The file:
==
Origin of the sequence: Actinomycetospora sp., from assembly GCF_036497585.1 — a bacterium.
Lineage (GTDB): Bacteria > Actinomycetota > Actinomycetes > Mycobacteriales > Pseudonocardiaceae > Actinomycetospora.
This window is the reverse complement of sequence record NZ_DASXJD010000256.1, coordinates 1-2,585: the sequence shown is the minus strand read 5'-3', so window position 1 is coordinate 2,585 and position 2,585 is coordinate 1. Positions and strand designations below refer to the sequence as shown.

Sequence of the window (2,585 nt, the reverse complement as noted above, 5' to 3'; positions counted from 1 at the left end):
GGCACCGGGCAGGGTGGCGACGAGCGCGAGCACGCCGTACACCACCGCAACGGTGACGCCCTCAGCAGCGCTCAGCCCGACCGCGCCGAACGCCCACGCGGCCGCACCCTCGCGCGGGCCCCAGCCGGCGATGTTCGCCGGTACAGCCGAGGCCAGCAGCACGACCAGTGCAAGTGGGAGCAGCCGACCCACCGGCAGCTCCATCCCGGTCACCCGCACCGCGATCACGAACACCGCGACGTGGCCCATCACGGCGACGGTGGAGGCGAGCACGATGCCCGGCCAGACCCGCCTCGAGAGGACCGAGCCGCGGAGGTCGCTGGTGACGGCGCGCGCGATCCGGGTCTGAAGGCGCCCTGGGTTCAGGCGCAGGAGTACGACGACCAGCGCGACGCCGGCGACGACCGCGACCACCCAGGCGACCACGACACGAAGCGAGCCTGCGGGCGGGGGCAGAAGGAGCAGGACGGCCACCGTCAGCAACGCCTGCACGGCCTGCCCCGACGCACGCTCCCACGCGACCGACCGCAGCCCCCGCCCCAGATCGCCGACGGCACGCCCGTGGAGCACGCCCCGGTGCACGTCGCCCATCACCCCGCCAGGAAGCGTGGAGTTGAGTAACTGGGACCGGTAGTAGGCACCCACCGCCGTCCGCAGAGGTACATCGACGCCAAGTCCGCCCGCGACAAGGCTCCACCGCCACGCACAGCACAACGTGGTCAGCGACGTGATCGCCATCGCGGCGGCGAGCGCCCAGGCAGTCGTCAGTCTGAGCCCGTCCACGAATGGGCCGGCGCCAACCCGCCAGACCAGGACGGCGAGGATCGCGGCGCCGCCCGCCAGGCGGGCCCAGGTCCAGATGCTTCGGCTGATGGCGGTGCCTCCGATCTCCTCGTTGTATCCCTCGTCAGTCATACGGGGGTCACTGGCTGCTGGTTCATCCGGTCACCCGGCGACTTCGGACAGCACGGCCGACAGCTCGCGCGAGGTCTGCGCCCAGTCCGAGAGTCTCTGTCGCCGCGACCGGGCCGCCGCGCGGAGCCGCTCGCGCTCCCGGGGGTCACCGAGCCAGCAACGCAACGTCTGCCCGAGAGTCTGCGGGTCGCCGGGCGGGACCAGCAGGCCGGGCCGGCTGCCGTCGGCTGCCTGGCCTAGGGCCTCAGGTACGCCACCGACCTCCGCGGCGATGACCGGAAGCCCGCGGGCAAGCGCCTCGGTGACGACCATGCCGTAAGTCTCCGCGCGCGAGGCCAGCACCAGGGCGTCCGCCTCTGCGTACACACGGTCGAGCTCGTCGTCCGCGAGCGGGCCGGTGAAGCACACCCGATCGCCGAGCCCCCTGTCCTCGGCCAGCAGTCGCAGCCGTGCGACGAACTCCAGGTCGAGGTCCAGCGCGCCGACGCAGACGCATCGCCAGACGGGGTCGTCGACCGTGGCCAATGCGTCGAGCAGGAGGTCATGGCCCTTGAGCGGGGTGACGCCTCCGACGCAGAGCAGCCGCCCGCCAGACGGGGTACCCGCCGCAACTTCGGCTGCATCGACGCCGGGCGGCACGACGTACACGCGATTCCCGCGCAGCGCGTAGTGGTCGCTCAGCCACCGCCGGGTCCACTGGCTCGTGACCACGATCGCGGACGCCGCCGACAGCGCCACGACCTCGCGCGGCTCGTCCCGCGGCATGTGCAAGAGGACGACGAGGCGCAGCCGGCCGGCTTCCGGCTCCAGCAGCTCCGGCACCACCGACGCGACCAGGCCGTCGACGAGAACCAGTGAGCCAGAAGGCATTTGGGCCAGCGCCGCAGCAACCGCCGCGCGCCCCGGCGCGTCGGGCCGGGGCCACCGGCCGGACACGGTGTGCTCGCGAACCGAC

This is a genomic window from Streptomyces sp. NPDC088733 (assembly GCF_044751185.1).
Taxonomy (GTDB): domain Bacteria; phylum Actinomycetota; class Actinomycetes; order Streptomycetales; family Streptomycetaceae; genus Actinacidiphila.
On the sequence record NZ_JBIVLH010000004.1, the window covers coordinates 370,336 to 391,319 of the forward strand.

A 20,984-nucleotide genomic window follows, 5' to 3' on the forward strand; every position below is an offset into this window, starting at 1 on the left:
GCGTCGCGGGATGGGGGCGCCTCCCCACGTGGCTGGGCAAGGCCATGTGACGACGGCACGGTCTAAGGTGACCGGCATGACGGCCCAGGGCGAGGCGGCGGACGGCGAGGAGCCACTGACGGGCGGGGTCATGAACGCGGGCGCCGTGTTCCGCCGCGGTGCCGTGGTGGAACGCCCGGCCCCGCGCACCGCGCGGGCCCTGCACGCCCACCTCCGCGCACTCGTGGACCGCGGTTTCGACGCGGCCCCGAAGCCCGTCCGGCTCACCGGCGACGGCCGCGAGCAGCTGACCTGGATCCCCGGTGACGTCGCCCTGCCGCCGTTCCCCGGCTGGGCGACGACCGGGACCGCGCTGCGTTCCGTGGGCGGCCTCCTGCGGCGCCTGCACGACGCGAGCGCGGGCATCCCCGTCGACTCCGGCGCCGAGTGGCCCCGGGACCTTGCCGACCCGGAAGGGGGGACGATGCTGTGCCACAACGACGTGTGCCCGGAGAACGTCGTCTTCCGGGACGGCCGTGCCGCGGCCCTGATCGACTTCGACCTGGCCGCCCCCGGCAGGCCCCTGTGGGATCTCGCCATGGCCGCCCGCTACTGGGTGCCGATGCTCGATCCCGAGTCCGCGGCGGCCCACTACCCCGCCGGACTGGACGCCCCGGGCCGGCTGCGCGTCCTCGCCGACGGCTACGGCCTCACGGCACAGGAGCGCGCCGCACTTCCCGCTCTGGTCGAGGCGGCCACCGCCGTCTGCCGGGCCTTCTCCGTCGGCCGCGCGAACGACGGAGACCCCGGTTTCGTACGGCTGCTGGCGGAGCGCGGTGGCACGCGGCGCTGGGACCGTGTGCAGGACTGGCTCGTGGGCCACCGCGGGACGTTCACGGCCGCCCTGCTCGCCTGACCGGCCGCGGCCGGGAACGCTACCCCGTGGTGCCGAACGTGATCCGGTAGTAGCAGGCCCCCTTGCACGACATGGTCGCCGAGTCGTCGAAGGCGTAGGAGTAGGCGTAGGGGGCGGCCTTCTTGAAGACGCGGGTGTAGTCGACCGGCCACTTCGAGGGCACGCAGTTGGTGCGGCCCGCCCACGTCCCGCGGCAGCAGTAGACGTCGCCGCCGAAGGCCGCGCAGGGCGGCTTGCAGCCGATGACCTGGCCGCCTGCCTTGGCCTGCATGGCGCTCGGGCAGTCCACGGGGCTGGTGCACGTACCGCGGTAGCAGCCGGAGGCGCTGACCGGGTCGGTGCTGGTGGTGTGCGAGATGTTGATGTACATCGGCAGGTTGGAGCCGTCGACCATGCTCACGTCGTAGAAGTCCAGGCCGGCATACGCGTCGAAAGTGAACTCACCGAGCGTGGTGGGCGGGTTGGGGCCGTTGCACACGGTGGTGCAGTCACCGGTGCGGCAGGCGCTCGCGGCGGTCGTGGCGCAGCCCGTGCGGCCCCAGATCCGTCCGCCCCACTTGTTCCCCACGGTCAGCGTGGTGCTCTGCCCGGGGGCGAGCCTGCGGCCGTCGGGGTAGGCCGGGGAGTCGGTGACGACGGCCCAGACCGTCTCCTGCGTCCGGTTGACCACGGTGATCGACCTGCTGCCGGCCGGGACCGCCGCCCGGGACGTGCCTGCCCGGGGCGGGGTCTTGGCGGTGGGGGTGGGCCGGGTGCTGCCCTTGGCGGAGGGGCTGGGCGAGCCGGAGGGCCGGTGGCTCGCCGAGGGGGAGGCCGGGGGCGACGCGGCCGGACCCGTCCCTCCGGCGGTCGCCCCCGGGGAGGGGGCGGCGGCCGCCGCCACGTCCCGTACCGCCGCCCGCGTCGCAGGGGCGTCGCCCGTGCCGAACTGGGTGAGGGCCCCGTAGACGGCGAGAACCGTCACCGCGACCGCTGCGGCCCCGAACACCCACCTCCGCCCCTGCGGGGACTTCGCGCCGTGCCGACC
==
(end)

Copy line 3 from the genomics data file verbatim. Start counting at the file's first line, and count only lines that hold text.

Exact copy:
This window is the reverse complement of sequence record NZ_DASXJD010000256.1, coordinates 1-2,585: the sequence shown is the minus strand read 5'-3', so window position 1 is coordinate 2,585 and position 2,585 is coordinate 1. Positions and strand designations below refer to the sequence as shown.